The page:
Instagram users are warned that a lot of malicious apps found on the Google Play store are harvesting the social network’s accounts by using phishing attacks. Continue reading to find out more.
Counterfeit Android Apps Target Instagram And Attempt To Steal User Accounts
If you are using Instagram then you should be careful. Security experts recently identified that a large number of Android apps available on the Google Play Store are actually malware that attempt to steal accounts. They have been created by cyber criminals to specifically harvest the account credentials by posing as one of the following types of utilities:
Tools that pretend to be various Instagram management apps. They promise to allow for more settings and various tweaks that are not available on the official app.
Various fake apps that promise to boost the user profiles by adding more followers. They are particularly effective as many users succumb to the idea that their social prestige can be measures by the number of the social media followers.
Account Automation Tools – They promise to automate certain actions such as posting images on a scheduled basis, following users and tagging posts.
All of these fake apps redirect the victims to phishing web site that presents an Instagram account login screen using the built-in WebView component. The fact that the actual Instagram login page is designed in an elegant and simple way makes it very hard to distinguish a counterfeit from the legitimate version. From the released security experts it seems that the various apps target mainly Turkish users.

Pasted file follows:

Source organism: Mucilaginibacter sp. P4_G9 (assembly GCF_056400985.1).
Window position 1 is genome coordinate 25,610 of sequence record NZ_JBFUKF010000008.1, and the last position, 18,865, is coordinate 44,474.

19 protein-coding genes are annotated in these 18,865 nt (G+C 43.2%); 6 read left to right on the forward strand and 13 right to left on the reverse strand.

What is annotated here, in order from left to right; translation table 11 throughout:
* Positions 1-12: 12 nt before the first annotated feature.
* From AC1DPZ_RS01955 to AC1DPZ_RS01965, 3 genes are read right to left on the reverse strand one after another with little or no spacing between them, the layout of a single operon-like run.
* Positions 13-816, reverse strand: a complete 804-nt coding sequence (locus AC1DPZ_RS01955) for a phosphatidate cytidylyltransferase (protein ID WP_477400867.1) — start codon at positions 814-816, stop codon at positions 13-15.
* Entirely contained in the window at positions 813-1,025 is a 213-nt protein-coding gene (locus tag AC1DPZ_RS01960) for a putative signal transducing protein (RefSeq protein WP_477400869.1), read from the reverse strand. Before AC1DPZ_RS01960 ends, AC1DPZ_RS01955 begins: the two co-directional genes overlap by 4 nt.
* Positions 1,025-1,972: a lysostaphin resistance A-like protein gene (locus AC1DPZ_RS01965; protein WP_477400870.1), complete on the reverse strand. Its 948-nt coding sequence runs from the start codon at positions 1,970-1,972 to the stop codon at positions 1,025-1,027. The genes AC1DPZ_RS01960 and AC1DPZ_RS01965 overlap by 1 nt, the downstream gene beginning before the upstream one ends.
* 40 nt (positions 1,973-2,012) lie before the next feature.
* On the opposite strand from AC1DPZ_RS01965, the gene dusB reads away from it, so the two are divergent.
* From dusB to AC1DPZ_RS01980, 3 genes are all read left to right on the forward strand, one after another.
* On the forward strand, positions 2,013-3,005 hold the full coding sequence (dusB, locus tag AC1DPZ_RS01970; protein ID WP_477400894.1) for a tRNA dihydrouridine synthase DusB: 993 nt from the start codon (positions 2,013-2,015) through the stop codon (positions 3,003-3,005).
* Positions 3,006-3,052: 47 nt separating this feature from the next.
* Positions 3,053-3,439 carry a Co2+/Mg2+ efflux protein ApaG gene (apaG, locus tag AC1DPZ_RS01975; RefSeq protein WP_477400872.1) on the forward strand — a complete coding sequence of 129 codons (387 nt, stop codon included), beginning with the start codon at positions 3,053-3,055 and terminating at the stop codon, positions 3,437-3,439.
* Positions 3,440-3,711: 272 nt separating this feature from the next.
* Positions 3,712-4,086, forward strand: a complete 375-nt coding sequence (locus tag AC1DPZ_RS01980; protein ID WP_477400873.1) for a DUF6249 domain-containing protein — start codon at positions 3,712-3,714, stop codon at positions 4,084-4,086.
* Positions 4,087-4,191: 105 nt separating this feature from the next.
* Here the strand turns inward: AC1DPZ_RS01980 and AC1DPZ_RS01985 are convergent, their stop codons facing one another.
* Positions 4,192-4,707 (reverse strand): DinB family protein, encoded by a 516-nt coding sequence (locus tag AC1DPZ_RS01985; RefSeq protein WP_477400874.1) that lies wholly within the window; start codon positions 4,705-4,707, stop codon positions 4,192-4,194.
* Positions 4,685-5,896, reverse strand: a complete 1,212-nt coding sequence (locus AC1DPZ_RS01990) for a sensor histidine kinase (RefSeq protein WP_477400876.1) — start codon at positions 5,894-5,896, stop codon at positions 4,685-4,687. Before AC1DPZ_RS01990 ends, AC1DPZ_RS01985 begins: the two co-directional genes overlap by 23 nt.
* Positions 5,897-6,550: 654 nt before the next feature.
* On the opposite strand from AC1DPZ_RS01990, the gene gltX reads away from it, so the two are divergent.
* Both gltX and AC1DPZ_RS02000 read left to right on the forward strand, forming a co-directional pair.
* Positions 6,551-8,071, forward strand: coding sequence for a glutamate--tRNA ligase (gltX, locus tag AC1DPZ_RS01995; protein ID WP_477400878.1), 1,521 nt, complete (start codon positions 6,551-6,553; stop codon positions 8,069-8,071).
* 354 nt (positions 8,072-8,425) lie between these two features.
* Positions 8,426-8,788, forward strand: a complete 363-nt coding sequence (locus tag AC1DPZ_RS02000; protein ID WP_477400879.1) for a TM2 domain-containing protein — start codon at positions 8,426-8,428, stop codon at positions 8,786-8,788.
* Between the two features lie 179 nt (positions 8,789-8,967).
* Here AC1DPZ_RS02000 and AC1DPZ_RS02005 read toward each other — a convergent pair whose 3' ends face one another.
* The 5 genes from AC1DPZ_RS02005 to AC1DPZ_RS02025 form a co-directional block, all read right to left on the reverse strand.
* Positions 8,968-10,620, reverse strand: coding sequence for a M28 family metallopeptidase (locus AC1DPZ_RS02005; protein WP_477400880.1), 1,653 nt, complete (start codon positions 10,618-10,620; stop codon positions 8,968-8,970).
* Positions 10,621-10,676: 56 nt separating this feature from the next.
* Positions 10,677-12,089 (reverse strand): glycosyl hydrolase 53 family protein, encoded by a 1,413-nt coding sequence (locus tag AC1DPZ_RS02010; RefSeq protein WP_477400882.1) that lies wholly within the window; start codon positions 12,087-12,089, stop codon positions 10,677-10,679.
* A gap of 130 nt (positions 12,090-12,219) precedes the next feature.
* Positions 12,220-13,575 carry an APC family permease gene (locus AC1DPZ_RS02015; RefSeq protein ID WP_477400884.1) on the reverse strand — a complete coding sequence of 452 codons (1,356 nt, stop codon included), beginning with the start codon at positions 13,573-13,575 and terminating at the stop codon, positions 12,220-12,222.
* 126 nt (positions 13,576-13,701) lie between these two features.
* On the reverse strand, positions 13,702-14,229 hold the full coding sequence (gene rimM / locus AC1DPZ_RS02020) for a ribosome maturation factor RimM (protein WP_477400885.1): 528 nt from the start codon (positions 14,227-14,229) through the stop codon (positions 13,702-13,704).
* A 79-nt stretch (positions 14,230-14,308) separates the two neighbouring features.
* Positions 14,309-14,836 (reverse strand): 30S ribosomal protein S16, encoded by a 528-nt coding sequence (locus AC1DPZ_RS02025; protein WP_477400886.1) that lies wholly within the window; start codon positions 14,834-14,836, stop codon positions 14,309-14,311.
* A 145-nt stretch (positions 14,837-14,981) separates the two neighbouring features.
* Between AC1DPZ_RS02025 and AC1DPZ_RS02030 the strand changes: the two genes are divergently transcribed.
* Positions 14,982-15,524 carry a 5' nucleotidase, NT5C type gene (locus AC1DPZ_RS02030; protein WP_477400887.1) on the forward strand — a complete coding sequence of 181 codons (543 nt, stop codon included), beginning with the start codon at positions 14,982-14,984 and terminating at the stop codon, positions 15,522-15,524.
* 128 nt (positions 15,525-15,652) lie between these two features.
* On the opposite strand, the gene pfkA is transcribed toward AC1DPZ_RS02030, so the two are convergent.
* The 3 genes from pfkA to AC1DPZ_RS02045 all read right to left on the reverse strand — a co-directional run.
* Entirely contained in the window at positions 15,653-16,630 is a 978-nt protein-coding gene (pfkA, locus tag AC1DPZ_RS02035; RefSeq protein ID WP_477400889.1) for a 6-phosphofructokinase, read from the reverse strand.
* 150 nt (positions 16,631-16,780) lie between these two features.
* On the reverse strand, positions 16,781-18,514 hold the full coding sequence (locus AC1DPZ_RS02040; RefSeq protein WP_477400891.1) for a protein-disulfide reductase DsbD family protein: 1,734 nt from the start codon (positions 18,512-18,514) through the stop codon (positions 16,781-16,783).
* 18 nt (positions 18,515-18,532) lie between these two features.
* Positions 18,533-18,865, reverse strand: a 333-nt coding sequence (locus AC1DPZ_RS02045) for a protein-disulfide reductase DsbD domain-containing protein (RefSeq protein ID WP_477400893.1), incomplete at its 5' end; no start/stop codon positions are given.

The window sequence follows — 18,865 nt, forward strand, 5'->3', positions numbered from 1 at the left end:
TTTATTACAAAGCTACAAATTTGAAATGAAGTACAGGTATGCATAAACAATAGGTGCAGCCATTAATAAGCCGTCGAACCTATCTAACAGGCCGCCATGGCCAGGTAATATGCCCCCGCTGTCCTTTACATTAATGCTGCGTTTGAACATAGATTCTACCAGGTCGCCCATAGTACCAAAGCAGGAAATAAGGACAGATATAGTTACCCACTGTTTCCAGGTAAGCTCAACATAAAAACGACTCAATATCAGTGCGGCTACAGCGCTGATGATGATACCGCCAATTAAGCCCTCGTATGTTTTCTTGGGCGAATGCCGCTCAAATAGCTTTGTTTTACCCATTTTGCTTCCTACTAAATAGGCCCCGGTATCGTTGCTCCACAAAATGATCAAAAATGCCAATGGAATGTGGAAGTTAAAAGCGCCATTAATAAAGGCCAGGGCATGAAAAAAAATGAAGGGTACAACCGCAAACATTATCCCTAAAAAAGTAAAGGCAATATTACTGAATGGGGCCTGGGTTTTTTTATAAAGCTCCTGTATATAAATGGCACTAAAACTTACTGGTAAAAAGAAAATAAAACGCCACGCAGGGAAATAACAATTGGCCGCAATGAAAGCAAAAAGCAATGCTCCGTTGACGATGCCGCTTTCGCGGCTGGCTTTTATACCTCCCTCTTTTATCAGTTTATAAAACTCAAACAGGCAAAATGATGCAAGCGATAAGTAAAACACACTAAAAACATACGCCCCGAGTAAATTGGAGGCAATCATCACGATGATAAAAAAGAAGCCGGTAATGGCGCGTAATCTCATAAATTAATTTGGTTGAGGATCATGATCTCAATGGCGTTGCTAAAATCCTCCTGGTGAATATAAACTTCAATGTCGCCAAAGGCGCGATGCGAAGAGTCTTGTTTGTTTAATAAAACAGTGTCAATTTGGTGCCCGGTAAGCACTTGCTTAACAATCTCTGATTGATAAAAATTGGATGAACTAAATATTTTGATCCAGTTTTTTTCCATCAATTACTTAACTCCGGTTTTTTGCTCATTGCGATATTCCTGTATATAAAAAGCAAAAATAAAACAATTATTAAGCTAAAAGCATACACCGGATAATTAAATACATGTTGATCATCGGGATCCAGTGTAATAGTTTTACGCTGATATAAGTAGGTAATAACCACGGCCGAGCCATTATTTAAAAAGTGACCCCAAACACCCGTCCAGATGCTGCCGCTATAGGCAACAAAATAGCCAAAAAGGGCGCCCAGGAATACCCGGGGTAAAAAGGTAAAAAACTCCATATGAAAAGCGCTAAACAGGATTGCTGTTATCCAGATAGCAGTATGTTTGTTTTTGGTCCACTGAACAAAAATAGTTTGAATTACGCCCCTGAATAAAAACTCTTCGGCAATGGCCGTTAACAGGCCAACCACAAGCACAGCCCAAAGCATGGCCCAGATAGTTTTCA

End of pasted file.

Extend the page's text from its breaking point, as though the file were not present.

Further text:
Once the user has entered their username and password they are sent to the malware developers via a plain text connection. This is a very serious issue as it presents two problems to the victims:
The malware operators of the malware get direct access to the Instagram accounts of the victims instantly.
As the network stream does not use encryption any parties to which the network traffic passes can intercept the account credentials. This includes all internal and external networks that route the information.
In addition the personal information such as the password and username can be used by the credentials with a passphrase dictionary to try and access other social media or online services that may use the same combination. The various counterfeit apps are labeled as the InstaZuna Threat as identified by the McAfee Mobile Security team. The experts suggest that all mobile users use a security solution that allows for malware protection and password protection to safeguard their devices and accounts from such threats.
Google already removed the known apps from the Play Store.